What is dredging?
Dredging is the process of moving sand from one part of the ocean floor to another. This happens by using a dredge vessel, which takes sand from the seafloor, and stores it on-board. The vessel then moves to the desired location, and the sand is released, falling to the bottom of the ocean. An image of the dredge vessel, the Albatros, which has previously been used to dredge the Tweed River entrance can be seen below.
Why is it needed?
The two objectives of Tweed Sand Bypassing (TSB) are to establish and maintain a safe, navigable entrance to the Tweed River, and restore and maintain the coastal sand drift of the southern Gold Coast beaches.
TSB is made up of both the sand bypassing facility and periodic entrance dredging. The jetty collects most of the coastal sand drift, but some sand still moves past the jetty and into the Tweed River entrance. This sand builds up over time, requiring periodic dredging.
The sand is removed from the Tweed River entrance and deposited to locations offshore.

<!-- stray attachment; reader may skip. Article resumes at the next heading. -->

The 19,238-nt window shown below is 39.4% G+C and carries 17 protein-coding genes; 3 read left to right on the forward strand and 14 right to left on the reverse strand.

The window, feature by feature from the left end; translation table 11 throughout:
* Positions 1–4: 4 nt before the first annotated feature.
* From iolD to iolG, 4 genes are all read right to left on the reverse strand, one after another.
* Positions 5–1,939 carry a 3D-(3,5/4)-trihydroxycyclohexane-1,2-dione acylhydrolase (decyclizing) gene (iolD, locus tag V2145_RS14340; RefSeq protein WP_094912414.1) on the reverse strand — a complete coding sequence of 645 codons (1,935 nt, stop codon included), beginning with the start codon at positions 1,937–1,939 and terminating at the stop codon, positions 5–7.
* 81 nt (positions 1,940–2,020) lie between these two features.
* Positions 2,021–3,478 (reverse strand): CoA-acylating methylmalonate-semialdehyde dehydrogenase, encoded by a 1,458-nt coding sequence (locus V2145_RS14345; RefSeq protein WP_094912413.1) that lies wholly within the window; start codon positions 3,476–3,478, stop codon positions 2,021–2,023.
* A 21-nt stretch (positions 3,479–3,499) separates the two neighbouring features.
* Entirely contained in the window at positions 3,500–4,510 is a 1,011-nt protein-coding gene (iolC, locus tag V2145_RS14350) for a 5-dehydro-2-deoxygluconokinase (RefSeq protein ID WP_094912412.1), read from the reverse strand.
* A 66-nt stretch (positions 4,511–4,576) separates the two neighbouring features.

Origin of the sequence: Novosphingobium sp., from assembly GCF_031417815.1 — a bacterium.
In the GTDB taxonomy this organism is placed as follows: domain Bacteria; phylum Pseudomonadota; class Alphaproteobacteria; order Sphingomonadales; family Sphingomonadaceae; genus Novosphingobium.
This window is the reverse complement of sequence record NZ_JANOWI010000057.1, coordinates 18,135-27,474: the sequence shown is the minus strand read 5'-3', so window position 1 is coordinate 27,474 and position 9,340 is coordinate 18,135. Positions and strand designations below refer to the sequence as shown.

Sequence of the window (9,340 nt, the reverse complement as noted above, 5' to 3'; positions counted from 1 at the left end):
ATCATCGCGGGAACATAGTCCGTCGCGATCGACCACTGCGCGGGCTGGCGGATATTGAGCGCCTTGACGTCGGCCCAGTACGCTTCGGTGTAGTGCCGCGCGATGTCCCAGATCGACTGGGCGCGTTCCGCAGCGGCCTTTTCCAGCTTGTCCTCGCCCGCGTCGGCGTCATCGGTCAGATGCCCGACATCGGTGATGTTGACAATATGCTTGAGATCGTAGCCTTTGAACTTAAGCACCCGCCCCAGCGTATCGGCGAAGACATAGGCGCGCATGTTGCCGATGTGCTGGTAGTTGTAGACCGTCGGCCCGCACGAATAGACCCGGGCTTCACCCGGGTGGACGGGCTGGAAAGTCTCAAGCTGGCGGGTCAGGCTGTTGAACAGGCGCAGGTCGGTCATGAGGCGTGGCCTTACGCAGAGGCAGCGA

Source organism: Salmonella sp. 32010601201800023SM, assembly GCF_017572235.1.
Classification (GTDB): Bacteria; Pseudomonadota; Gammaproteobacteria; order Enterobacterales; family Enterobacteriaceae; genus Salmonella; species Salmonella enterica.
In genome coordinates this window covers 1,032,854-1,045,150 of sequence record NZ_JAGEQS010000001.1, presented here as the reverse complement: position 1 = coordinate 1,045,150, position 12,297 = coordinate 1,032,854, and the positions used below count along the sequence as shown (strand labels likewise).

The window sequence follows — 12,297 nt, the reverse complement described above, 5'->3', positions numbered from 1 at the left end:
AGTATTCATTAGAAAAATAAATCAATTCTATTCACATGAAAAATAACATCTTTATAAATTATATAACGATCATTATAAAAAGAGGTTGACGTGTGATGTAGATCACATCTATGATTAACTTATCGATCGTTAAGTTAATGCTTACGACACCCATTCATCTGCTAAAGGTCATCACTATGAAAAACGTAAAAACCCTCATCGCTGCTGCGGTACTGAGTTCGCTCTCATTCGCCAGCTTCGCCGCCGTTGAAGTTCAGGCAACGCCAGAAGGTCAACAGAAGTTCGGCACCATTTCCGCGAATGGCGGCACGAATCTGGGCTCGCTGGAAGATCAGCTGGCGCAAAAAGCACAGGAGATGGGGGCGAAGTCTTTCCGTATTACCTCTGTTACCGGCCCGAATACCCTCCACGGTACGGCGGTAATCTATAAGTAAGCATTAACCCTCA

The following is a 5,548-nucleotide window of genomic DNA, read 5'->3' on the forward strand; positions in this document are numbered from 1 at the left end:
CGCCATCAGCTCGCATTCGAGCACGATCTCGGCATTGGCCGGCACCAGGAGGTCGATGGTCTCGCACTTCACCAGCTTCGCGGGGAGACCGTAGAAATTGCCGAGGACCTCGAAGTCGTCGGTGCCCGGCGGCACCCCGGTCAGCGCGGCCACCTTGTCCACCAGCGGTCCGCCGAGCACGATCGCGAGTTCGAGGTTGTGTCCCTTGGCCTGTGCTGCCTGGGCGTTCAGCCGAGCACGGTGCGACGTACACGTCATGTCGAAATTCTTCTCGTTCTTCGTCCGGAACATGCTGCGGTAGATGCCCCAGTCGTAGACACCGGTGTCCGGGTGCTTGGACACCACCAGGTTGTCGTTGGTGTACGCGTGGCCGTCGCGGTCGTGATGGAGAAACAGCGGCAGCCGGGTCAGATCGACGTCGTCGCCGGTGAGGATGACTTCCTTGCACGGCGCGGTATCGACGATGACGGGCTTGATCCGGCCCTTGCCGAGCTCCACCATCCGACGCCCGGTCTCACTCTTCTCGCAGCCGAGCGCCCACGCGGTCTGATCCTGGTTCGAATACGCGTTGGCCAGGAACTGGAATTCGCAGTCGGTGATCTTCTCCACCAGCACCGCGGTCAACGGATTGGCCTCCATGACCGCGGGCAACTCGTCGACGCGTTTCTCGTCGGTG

Keeping the Tweed River Entrance safe and clear of sand is vital for the commercial and recreational boating community. It allows commercial fishermen access to the ocean as well as providing tourism operators, commercial yachts and other recreational water users continued and safe passage.
Moving the sand from the entrance and placing it in strategic locations protects coastal assets and supports the coastal lifestyle that is an integral part of the region’s identity.
Where is dredged sand placed?
Tweed Sand Bypassing has a number of locations where it can place sand which is removed from the entrance during dredging. The image below shows these locations.
When will the Tweed River entrance be dredged again?
The Tweed Sand Bypass team regularly monitor the state of the entrance and the condition of the beaches. The frequency of dredging depends on how much sand has built up in the entrance.
When dredging occurs it is undertaken in the calmer months of July, August and September.
Why does the dredge moor at Kirra?
The dredge vessel is unable to remove sand from the Tweed River entrance when there are waves breaking on the entrance. This happens with larger swells and at low tide. When this occurs, due to the orientation of the coastline, Kirra is the safest place for the boat to be, and it may frequently be seen stationed here during a dredging campaign.